Here I am, an American writer, dining with an Irish band in a Greek restaurant in the heart of England. Strange? Well, so is the scene that’s unfolding in front of me. A few feet away, two musicians are seated on a platform. One is playing bouzouki, a stringed instrument similar to a mandolin, while the other, a heavy-set fellow in black suit and dark glasses who looks remarkably like the Godfather, is hammering away at a small electric keyboard with built-in rhythm machine. In front of them, approving patrons toss plate after ceramic plate to the floor, where they shatter at the feet of U2‘s Bono Vox, who is demonstrating that a rock singer from Ireland can be quite a lively dancer.
Though this seems like some sort of international celebration, it’s only another preshow dinner for U2. The band, which has been touring Britain nonstop since the release of its debut album, Boy, in mid-October, has garnered more than the usual amount of attention – thanks in part to an overzealous English music press. Since early last year, the media have been touting U2 – vocalist Vox, drummer Larry Mullen, guitarist “the Edge” and bassist Adam Clayton – as the Next Big Thing. If all the publicity weren’t enough, Island Records President Chris Blackwell proclaimed the group the label’s most important signing since King Crimson.
In concert, the loquacious Vox tries to play down all the hype – he regularly tells audiences to “forget all that stuff you may have read and make up your own minds” – but privately he concurs with the press. “I don’t mean to sound arrogant,” he tells me after the dancing has died down, “but even at this stage, I do feel that we are meant to be one of the great groups. There’s a certain spark, a certain chemistry, that was special about the Stones, the Who and the Beatles, and I think it’s also special about U2.”
A mighty boast, to be sure. But Boy, scheduled for a late-January U.S. release, does indicate that U2 is a band to be reckoned with. Their highly original sound can perhaps best be described as pop music with brains. It’s accessible and melodic, combining the dreamy, atmospheric qualities of a band like Television with a hard-rock edge not unlike the Who’s. In particular, Edge’s guitar playing and Bono’s singing stand out; the lyrical guitar lines slice through every song, while the vocals are rugged, urgent and heartfelt.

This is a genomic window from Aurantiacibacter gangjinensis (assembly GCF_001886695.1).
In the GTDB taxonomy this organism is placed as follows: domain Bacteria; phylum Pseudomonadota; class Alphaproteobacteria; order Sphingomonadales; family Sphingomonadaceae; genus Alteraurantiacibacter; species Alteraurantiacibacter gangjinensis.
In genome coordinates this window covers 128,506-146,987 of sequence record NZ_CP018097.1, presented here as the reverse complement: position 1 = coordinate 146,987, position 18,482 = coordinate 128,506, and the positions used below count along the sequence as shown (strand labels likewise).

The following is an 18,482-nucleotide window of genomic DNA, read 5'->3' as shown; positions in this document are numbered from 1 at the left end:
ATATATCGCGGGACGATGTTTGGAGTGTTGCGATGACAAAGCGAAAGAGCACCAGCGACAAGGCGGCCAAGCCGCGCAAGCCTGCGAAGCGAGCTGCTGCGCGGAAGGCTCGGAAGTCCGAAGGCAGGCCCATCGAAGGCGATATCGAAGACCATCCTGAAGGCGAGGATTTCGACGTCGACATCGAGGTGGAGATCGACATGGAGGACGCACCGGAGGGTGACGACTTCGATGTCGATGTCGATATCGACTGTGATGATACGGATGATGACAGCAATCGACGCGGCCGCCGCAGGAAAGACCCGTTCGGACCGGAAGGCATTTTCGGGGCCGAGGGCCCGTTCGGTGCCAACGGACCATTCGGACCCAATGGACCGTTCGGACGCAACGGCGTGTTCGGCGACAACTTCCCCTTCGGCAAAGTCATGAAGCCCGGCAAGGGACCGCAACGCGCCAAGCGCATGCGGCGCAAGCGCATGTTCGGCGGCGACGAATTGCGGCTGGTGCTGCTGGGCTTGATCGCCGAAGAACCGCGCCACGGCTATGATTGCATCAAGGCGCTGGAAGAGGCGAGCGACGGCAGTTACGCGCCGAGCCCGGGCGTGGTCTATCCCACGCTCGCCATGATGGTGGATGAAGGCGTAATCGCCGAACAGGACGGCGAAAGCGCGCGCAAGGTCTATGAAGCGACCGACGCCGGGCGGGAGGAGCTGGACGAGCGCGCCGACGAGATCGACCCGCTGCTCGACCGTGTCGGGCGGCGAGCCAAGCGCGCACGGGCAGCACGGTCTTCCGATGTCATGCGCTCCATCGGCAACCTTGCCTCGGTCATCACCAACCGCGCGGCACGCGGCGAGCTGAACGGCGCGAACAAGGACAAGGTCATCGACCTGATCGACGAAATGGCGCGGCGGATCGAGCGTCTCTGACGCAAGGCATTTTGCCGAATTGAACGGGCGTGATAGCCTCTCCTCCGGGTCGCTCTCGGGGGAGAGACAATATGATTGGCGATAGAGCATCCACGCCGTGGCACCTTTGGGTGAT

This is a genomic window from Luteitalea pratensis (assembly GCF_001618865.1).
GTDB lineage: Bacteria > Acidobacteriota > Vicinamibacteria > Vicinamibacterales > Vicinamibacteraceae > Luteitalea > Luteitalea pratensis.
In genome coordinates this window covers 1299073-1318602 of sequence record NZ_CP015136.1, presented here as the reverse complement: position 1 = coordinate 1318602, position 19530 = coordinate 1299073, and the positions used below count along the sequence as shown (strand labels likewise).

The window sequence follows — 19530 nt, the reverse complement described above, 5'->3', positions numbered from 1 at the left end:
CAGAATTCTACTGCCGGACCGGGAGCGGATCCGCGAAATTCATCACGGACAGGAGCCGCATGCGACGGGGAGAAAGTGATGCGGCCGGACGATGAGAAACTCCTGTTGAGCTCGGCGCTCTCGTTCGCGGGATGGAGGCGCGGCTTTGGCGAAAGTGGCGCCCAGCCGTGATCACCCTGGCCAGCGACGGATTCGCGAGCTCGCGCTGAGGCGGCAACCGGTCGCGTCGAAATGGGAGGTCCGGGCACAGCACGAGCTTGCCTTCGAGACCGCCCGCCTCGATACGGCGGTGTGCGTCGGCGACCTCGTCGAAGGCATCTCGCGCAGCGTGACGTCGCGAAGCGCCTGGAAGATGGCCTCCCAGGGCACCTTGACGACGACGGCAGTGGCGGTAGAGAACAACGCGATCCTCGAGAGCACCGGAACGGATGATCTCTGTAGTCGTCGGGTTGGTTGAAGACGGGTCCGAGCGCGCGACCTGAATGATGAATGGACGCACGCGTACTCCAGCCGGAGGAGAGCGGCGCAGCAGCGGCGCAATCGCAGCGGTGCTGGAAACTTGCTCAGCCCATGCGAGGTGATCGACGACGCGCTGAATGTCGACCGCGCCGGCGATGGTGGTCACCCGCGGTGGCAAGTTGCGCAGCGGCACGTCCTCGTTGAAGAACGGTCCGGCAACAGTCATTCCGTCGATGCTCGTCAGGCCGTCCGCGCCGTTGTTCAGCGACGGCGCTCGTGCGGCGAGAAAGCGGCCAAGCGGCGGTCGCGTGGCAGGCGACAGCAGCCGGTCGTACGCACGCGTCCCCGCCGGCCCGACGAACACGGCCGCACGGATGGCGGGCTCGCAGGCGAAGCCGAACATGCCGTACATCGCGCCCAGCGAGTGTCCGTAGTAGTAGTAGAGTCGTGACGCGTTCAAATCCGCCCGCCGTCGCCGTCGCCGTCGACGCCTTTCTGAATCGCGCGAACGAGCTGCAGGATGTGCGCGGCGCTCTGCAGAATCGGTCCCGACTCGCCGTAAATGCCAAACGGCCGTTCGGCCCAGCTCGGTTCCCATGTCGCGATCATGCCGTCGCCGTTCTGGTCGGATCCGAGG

The title Boy is appropriate and significant: not only are the band members young – Bono and Adam are twenty, Larry and Edge nineteen – but the bulk of their songs deal with the dreams and frustrations of childhood. “We’re playing to an audience in Britain that ranges in age from seventeen to twenty-five,” Bono explains. “There is massive unemployment, and there is real disillusionment. U2’s music is about getting up and doing something about it.”
But wasn’t that also the aim of punk? “The idea of punk at first was, ‘Look, you’re an individual, express yourself how you want, do what you want to do,”‘ Bono says. “But that’s not the way it came out in the end. The Sex Pistols were a con, a box of tricks sold by Malcolm McLaren. Kids were sold the imagery of violence, which turned into the reality of violence, and it’s that negative side that I worry about. People like Bruce Springsteen carry hope. Like the Who – ‘Won’t Get Fooled Again.’ I mean, there is a song of endurance, and that’s the attitude of the great bands. We want our audience to think about their actions and where they are going, to realize the pressures that are on them, but at the same time, not to give up.”
Part of U2’s attitude comes from the fact that they are, as Bono puts it, “appreciative of our background.” The group formed in 1976 at an experimental school in Dublin. “It was multidenominational,” he explains, “which, in terms of Dublin and Ireland, is quite unique. It was also coeducational, which was unusual too. We were given freedom, and when you’re given freedom, you don’t rebel by getting drunk.”
That message comes across again when the group headlines a show at London’s Marquee club a few days later. After a rousing forty-five-minute set, the band returns to the stage for an encore. But before launching into another song. Bono makes a short speech about the little boy pictured on the British version of U2’s LP. “Some people have been asking about the boy on the cover of the album,” he says. “Well, he happens to be a kid who lives across the street from me. We put him on the cover cause he’s a pretty smart kid. And sometimes I wonder what his future will be like – and I wonder about ours.”
At this point, U2’s future looks bright. The band has managed to deal level-headedly with its sudden popularity in the U.K. In addition, they’ve shunned such traditional rock & roll pitfalls as booze and drugs. Finally, the band is willing to work. A three-month U. S. trek will begin in March, and Bono is, as usual, confident about the band’s chances in the States. “Right now, the word is ‘go!’ for U2,” he says. “It is my ambition to travel to America and give it what I consider it wants and needs.”
This story is from the February 19th, 1981 issue of Rolling Stone.